Finally, here's one that doesn't offer you a prize for finishing, but sounds pretty interesting anyway:

Cold Sweat Ice Cream
Sunni Sky's
Angier, North Carolina

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Spicy ice cream? Yep. So spicy, in fact, customers have to sign a waiver before they even taste it. It's mixed with three types of pepper and two types of hot sauce. One of the first customers to try it had to go to the bathroom pretty much immediately and throw up. He's had it several times since then and hopes to go for the record "“ 14 ounces in one sitting.

And here's a fun video of a morning show DJ attempting to eat a cup of Cold Sweat. Warning: there is an emergency trip to the bathroom involved at the end.

Do you know of any other extreme eating challenges? Ever been a part of one?

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iStock // Ekaterina Minaeva
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Man Buys Two Metric Tons of LEGO Bricks; Sorts Them Via Machine Learning
May 21, 2017
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iStock // Ekaterina Minaeva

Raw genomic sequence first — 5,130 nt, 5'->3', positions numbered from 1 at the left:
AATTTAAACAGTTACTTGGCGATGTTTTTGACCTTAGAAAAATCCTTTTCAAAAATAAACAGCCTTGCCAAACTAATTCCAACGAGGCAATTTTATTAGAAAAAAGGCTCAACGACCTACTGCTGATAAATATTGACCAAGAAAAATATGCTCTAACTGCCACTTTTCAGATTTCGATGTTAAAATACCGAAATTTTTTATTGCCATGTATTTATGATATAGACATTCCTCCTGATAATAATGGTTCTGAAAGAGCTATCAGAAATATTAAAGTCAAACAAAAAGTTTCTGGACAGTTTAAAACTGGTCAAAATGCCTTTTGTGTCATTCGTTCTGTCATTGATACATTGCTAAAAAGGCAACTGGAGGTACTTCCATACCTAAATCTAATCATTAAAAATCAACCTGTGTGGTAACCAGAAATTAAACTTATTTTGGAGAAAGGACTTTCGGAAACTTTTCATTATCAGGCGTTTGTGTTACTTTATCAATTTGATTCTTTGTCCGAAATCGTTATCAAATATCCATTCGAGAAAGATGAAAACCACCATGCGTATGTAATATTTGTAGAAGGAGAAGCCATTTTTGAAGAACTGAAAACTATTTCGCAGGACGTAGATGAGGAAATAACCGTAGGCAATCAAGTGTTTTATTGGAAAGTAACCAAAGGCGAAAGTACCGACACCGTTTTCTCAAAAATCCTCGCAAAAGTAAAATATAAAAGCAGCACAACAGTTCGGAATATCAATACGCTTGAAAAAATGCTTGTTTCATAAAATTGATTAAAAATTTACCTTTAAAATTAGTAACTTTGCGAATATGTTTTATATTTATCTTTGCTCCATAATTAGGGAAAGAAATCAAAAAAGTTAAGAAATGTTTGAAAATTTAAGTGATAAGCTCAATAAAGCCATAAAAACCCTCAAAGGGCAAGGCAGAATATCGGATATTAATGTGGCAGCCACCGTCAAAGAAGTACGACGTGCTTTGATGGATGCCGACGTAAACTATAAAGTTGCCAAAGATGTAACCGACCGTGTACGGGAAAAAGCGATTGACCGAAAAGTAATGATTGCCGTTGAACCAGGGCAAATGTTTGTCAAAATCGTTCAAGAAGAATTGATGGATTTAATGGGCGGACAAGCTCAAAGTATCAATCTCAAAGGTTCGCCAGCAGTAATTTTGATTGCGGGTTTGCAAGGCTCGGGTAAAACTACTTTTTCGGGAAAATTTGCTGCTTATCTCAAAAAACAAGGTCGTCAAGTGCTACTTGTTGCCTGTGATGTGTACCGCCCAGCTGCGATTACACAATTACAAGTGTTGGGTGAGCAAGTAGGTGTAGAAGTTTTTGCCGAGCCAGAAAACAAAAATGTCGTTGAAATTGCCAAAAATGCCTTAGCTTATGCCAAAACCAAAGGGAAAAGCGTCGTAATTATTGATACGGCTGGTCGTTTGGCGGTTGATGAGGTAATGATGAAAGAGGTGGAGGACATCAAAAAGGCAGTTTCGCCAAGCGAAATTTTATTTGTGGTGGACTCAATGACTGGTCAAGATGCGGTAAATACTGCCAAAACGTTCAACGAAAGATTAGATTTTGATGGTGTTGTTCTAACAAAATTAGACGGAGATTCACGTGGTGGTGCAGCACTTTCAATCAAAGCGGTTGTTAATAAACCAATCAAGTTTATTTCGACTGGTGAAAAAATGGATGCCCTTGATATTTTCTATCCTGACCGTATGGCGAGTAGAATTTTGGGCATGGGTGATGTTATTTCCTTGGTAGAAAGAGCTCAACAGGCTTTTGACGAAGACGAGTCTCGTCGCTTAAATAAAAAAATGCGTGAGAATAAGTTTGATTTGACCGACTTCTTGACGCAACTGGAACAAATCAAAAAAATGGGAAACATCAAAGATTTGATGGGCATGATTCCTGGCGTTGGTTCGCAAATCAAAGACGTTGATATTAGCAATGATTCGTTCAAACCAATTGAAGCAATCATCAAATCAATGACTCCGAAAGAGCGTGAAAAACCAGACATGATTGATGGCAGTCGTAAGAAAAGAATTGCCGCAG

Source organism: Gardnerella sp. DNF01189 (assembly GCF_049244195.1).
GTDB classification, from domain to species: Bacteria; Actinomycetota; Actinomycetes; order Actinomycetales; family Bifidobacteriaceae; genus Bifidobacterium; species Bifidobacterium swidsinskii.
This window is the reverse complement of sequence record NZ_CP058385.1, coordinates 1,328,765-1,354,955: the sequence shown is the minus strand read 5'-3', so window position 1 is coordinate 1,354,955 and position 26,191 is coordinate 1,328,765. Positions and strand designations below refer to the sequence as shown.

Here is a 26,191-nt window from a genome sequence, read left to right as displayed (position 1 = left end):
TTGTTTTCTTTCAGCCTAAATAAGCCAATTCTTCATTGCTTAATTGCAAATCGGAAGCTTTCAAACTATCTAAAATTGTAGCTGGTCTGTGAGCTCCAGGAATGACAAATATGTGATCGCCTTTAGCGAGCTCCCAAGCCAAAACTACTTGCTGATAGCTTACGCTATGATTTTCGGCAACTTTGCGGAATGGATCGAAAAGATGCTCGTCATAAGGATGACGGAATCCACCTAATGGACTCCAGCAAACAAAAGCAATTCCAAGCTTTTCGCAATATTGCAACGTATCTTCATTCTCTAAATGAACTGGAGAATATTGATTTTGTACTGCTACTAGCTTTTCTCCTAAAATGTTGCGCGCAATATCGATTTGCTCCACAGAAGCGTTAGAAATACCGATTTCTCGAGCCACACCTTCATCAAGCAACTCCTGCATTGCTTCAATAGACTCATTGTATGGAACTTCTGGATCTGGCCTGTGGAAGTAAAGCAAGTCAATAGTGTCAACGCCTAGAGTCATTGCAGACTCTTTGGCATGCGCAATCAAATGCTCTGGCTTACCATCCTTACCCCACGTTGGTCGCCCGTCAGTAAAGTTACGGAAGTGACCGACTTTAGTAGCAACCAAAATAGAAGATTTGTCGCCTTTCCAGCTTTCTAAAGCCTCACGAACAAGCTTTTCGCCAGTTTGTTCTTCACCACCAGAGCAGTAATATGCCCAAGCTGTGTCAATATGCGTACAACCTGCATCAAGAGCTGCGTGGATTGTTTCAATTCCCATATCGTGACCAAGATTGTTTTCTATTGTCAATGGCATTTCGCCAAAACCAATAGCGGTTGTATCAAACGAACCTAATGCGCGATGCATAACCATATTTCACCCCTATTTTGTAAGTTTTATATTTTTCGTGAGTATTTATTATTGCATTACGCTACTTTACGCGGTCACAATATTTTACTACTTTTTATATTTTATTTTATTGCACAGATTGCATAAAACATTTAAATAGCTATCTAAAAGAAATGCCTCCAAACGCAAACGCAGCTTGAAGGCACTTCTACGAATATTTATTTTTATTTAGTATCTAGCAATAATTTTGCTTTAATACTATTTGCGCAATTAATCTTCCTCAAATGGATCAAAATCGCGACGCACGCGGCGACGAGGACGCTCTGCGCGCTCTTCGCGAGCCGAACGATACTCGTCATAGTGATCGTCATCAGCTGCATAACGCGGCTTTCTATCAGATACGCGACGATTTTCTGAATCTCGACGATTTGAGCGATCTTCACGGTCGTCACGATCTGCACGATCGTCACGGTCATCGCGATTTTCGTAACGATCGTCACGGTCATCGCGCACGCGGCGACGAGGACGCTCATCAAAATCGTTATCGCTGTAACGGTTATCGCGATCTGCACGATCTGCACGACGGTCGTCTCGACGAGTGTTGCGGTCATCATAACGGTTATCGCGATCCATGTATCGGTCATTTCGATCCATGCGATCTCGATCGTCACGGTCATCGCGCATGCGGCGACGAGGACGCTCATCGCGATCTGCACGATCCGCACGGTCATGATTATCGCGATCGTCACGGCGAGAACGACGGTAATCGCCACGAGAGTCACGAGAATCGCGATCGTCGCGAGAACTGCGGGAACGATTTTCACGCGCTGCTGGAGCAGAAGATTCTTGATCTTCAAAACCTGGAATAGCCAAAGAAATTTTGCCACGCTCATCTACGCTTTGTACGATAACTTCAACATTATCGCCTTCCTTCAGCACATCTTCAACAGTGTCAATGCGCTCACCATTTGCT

Jacques Mattheij made a small, but awesome, mistake. He went on eBay one evening and bid on a bunch of bulk LEGO brick auctions, then went to sleep. Upon waking, he discovered that he was the high bidder on many, and was now the proud owner of two tons of LEGO bricks. (This is about 4400 pounds.) He wrote, "[L]esson 1: if you win almost all bids you are bidding too high."

Mattheij had noticed that bulk, unsorted bricks sell for something like €10/kilogram, whereas sets are roughly €40/kg and rare parts go for up to €100/kg. Much of the value of the bricks is in their sorting. If he could reduce the entropy of these bins of unsorted bricks, he could make a tidy profit. While many people do this work by hand, the problem is enormous—just the kind of challenge for a computer. Mattheij writes:

There are 38000+ shapes and there are 100+ possible shades of color (you can roughly tell how old someone is by asking them what lego colors they remember from their youth).

In the following months, Mattheij built a proof-of-concept sorting system using, of course, LEGO. He broke the problem down into a series of sub-problems (including "feeding LEGO reliably from a hopper is surprisingly hard," one of those facts of nature that will stymie even the best system design). After tinkering with the prototype at length, he expanded the system to a surprisingly complex system of conveyer belts (powered by a home treadmill), various pieces of cabinetry, and "copious quantities of crazy glue."